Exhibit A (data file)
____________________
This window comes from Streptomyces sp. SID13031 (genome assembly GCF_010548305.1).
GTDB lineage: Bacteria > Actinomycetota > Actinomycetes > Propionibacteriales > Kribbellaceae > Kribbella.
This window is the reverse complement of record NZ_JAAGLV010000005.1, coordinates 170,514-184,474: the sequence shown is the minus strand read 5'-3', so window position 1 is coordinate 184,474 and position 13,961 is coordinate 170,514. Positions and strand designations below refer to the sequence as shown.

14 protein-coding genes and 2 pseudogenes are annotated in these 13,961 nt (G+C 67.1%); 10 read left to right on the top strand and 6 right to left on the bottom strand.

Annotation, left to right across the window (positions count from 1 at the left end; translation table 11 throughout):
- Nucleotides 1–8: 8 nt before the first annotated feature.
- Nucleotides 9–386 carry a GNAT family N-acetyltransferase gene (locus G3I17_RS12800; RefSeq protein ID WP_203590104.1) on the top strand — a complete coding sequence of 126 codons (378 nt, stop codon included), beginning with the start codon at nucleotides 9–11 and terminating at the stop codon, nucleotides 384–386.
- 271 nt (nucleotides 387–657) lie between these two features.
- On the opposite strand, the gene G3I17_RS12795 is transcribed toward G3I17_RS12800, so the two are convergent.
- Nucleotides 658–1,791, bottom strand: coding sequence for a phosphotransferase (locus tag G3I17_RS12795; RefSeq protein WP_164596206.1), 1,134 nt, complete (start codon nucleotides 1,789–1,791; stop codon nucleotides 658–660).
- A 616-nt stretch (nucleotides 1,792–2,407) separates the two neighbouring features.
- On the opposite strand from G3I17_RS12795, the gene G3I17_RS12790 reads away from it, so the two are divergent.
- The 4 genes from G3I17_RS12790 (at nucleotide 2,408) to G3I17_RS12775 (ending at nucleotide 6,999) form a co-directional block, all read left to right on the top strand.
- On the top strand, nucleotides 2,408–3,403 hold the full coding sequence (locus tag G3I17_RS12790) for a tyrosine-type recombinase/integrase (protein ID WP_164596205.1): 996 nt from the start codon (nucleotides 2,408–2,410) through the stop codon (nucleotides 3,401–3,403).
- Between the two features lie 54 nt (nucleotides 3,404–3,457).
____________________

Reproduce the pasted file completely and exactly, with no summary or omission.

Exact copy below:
This window comes from Streptomyces sp. SID13031 (genome assembly GCF_010548305.1).
GTDB lineage: Bacteria > Actinomycetota > Actinomycetes > Propionibacteriales > Kribbellaceae > Kribbella.
This window is the reverse complement of record NZ_JAAGLV010000005.1, coordinates 170,514-184,474: the sequence shown is the minus strand read 5'-3', so window position 1 is coordinate 184,474 and position 13,961 is coordinate 170,514. Positions and strand designations below refer to the sequence as shown.

14 protein-coding genes and 2 pseudogenes are annotated in these 13,961 nt (G+C 67.1%); 10 read left to right on the top strand and 6 right to left on the bottom strand.

Annotation, left to right across the window (positions count from 1 at the left end; translation table 11 throughout):
- Nucleotides 1–8: 8 nt before the first annotated feature.
- Nucleotides 9–386 carry a GNAT family N-acetyltransferase gene (locus G3I17_RS12800; RefSeq protein ID WP_203590104.1) on the top strand — a complete coding sequence of 126 codons (378 nt, stop codon included), beginning with the start codon at nucleotides 9–11 and terminating at the stop codon, nucleotides 384–386.
- 271 nt (nucleotides 387–657) lie between these two features.
- On the opposite strand, the gene G3I17_RS12795 is transcribed toward G3I17_RS12800, so the two are convergent.
- Nucleotides 658–1,791, bottom strand: coding sequence for a phosphotransferase (locus tag G3I17_RS12795; RefSeq protein WP_164596206.1), 1,134 nt, complete (start codon nucleotides 1,789–1,791; stop codon nucleotides 658–660).
- A 616-nt stretch (nucleotides 1,792–2,407) separates the two neighbouring features.
- On the opposite strand from G3I17_RS12795, the gene G3I17_RS12790 reads away from it, so the two are divergent.
- The 4 genes from G3I17_RS12790 (at nucleotide 2,408) to G3I17_RS12775 (ending at nucleotide 6,999) form a co-directional block, all read left to right on the top strand.
- On the top strand, nucleotides 2,408–3,403 hold the full coding sequence (locus tag G3I17_RS12790) for a tyrosine-type recombinase/integrase (protein ID WP_164596205.1): 996 nt from the start codon (nucleotides 2,408–2,410) through the stop codon (nucleotides 3,401–3,403).
- Between the two features lie 54 nt (nucleotides 3,404–3,457).